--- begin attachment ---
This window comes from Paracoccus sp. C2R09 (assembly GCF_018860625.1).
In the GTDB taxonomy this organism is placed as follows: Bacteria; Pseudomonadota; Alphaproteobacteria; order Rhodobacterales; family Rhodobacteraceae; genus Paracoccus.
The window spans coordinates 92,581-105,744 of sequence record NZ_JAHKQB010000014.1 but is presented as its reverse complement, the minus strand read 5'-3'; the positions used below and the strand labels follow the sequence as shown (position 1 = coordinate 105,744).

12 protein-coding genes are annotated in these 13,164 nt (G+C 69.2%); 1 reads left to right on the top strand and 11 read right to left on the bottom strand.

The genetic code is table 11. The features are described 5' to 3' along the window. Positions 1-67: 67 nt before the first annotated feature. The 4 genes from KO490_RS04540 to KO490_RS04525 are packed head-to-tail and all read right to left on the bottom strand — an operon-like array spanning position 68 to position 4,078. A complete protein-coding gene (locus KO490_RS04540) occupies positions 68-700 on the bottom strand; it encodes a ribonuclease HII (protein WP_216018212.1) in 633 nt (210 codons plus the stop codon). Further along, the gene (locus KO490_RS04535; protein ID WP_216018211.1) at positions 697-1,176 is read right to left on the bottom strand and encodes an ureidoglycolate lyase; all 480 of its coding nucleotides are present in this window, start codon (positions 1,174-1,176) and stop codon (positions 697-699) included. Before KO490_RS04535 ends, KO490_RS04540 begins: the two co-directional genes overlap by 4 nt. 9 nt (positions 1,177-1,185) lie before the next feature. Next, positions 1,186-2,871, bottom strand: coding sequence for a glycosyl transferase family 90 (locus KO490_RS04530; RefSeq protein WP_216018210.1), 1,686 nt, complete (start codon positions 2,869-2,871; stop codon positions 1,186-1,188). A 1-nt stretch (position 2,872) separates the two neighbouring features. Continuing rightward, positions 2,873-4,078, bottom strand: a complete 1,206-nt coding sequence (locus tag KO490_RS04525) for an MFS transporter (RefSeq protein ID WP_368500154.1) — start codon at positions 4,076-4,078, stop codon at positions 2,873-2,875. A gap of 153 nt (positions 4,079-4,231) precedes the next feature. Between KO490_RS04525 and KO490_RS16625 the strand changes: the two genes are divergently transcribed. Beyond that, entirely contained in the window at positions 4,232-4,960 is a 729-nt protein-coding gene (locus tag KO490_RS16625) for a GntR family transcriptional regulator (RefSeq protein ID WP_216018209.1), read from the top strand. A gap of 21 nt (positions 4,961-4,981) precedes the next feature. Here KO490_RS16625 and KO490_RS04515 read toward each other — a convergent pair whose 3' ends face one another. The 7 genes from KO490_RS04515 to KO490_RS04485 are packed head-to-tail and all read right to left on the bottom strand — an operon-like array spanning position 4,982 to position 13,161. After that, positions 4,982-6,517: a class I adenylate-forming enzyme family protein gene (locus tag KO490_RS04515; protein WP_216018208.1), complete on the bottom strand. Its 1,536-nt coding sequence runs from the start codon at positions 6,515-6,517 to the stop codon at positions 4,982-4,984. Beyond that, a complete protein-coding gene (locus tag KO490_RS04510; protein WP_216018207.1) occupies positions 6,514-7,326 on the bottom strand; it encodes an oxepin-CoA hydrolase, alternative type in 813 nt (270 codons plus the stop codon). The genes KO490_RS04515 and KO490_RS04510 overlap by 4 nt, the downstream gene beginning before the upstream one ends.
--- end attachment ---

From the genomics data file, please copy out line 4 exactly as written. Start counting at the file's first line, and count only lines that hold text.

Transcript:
12 protein-coding genes are annotated in these 13,164 nt (G+C 69.2%); 1 reads left to right on the top strand and 11 read right to left on the bottom strand.